A very special hummingbird

I will be posting more about this amazing hummingbird. His name is Fabio (and he deserves it!) This is the seventh winter that I’ve had Anna’s hummingbirds coming to my home here on Vancouver Island, Canada. Unlike the rufous hummingbirds, who used to be our “regulars,” Anna’s hummingbirds stay all winter. I have had severalContinue reading “A very special hummingbird”

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Why are Anna’s hummingbirds moving north to Canada?

Why are Anna’s hummingbirds are expanding their range traditional territory in and around California northward to Canada and even Alaska? Well, the photo above reveals at least part of the answer: because gardeners like me enjoy having flowers blooming year-round. With our relatively mild winters here in coastal British Columbia, that is actually possible! ThatContinue reading “Why are Anna’s hummingbirds moving north to Canada?”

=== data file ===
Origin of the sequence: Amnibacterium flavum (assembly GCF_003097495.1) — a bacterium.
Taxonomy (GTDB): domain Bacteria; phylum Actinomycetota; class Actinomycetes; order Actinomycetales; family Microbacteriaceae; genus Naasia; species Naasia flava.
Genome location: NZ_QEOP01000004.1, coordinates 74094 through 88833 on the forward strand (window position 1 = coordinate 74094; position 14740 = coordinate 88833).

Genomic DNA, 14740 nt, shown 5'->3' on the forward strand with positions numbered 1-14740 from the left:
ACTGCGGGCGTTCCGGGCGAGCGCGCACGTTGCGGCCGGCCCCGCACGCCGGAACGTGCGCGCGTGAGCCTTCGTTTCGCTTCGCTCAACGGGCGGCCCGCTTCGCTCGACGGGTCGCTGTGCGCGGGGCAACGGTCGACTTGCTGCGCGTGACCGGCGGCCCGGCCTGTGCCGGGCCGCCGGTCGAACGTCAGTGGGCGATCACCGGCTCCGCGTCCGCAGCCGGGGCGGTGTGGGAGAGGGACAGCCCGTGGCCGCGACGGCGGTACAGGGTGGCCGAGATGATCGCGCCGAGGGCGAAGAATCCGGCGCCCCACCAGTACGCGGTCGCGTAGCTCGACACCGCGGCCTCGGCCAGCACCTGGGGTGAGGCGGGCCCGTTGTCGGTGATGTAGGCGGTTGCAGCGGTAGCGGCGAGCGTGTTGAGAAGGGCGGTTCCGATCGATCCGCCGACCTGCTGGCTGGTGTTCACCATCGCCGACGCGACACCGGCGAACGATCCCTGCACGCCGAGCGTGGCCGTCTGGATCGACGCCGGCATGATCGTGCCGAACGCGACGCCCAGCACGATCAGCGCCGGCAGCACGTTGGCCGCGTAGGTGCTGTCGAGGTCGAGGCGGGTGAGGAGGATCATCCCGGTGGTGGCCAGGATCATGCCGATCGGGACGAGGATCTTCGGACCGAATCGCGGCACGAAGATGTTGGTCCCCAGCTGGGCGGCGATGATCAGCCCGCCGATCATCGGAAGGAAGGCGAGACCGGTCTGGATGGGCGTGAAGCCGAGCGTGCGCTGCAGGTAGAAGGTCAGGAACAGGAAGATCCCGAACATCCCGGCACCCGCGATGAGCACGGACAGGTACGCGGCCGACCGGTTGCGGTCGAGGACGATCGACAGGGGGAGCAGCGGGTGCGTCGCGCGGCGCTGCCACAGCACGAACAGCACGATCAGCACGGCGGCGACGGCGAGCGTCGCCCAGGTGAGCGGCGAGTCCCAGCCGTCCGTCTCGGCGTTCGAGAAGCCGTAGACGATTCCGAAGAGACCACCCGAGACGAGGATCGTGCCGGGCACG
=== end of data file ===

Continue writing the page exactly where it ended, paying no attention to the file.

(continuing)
Baby it’s cold outside… first snow!

This is perhaps the most intriguing thing to me: how these tiny Anna’s hummingbirds, adapted for the tropics, and with essentially no body mass, survive our cold Canadian winters! We don’t get snow every winter here (in Port Alberni, central Vancouver Island). We have, though, seen a few days of snow pretty regularly these pastContinue reading “Baby it’s cold outside… first snow!”

Hummingbird range expansion: Successful nesting

Part of the reason that Anna’s hummingbirds have been so successful at expanding their range (from northern Mexico and Southern California, now all the way up to British Columbia, Canada, and Alaska) is because they are very good at raising babies. These hummingbirds have been known to start up to five nests per year. IContinue reading “Hummingbird range expansion: Successful nesting”